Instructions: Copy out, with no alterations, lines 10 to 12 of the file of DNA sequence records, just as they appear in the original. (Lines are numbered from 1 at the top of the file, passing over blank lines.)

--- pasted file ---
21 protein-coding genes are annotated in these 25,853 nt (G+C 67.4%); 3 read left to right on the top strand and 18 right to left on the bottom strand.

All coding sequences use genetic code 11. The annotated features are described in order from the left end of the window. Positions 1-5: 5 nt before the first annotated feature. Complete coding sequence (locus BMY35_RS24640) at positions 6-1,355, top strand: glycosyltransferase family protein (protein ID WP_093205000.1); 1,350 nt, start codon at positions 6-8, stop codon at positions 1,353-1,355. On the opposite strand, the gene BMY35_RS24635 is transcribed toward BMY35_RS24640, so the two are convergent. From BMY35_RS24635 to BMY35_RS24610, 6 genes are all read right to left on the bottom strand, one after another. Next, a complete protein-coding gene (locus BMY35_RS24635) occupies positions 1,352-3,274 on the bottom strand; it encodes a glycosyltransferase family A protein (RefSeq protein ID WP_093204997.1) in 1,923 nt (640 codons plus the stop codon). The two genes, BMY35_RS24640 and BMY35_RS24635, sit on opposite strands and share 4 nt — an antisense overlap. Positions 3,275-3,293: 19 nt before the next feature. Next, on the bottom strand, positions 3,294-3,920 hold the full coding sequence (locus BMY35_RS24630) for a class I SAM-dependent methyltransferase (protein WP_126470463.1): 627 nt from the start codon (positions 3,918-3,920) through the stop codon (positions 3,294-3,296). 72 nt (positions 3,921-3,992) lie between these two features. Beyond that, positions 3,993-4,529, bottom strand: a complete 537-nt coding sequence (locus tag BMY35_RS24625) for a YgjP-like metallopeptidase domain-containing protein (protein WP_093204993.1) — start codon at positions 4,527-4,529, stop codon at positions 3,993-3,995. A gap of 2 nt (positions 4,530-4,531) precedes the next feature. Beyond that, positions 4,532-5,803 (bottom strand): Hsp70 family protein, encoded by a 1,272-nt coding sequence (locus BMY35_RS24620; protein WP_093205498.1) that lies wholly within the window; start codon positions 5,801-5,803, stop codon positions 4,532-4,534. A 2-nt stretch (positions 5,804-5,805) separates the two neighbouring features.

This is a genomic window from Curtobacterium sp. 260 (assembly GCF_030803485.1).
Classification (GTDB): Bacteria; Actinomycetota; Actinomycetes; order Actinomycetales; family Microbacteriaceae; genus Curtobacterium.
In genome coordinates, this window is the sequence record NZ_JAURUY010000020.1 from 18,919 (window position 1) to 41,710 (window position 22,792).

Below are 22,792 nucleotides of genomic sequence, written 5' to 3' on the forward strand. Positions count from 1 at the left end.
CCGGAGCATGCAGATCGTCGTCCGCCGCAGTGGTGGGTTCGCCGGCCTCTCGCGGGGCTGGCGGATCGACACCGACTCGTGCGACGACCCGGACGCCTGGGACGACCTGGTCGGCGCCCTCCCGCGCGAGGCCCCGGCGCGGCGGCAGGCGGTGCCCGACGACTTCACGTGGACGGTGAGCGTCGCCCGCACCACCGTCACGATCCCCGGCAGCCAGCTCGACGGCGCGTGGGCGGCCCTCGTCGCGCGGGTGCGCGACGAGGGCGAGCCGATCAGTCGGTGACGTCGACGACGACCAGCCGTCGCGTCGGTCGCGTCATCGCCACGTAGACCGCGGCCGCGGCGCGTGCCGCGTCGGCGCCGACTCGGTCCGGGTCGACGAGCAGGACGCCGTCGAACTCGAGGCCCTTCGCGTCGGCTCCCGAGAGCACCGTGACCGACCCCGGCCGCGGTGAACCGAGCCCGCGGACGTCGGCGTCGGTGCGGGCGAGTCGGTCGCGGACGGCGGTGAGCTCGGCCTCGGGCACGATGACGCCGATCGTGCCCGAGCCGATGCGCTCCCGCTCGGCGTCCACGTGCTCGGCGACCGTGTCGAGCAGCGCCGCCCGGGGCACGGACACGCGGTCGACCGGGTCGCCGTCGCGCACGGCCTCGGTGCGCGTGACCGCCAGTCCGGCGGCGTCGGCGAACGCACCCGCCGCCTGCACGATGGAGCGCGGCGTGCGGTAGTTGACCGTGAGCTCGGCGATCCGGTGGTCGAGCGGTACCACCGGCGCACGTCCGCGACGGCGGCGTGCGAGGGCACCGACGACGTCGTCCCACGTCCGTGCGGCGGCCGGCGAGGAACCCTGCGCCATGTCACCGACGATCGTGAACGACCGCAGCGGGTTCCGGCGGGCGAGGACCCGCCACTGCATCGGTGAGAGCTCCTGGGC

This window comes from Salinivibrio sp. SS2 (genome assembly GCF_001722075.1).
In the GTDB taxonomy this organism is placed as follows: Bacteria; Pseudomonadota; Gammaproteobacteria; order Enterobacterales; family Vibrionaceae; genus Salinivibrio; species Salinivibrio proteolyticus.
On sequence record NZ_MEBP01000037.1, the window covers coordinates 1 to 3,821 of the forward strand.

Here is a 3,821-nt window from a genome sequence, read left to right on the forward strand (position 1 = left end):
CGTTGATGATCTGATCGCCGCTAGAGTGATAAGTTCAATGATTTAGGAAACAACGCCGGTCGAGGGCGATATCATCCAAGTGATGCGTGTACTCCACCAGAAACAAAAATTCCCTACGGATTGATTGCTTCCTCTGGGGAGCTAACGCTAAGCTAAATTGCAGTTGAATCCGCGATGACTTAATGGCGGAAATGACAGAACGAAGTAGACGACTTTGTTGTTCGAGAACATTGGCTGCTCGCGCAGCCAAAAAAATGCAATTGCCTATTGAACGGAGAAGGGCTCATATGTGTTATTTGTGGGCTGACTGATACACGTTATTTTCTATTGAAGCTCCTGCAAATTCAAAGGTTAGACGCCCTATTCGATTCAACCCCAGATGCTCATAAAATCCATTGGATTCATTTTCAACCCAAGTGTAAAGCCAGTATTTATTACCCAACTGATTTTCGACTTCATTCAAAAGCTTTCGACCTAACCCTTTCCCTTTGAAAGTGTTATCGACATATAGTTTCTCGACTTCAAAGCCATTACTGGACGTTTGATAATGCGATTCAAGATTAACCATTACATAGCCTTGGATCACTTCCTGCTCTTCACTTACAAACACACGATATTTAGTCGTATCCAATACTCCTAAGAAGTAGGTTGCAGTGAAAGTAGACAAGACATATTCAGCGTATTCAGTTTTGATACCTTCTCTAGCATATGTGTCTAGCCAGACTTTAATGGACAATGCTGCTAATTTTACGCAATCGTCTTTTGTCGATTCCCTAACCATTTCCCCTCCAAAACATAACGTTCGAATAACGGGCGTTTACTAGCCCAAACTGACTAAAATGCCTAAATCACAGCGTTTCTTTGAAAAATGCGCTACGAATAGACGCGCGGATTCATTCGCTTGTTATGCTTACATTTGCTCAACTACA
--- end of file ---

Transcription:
On sequence record NZ_MEBP01000037.1, the window covers coordinates 1 to 3,821 of the forward strand.

Here is a 3,821-nt window from a genome sequence, read left to right on the forward strand (position 1 = left end):
CGTTGATGATCTGATCGCCGCTAGAGTGATAAGTTCAATGATTTAGGAAACAACGCCGGTCGAGGGCGATATCATCCAAGTGATGCGTGTACTCCACCAGAAACAAAAATTCCCTACGGATTGATTGCTTCCTCTGGGGAGCTAACGCTAAGCTAAATTGCAGTTGAATCCGCGATGACTTAATGGCGGAAATGACAGAACGAAGTAGACGACTTTGTTGTTCGAGAACATTGGCTGCTCGCGCAGCCAAAAAAATGCAATTGCCTATTGAACGGAGAAGGGCTCATATGTGTTATTTGTGGGCTGACTGATACACGTTATTTTCTATTGAAGCTCCTGCAAATTCAAAGGTTAGACGCCCTATTCGATTCAACCCCAGATGCTCATAAAATCCATTGGATTCATTTTCAACCCAAGTGTAAAGCCAGTATTTATTACCCAACTGATTTTCGACTTCATTCAAAAGCTTTCGACCTAACCCTTTCCCTTTGAAAGTGTTATCGACATATAGTTTCTCGACTTCAAAGCCATTACTGGACGTTTGATAATGCGATTCAAGATTAACCATTACATAGCCTTGGATCACTTCCTGCTCTTCACTTACAAACACACGATATTTAGTCGTATCCAATACTCCTAAGAAGTAGGTTGCAGTGAAAGTAGACAAGACATATTCAGCGTATTCAGTTTTGATACCTTCTCTAGCATATGTGTCTAGCCAGACTTTAATGGACAATGCTGCTAATTTTACGCAATCGTCTTTTGTCGATTCCCTAACCATTTCCCCTCCAAAACATAACGTTCGAATAACGGGCGTTTACTAGCCCAAACTGACTAAAATGCCTAAATCACAGCGTTTCTTTGAAAAATGCGCTACGAATAGACGCGCGGATTCATTCGCTTGTTATGCTTACATTTGCTCAACTACA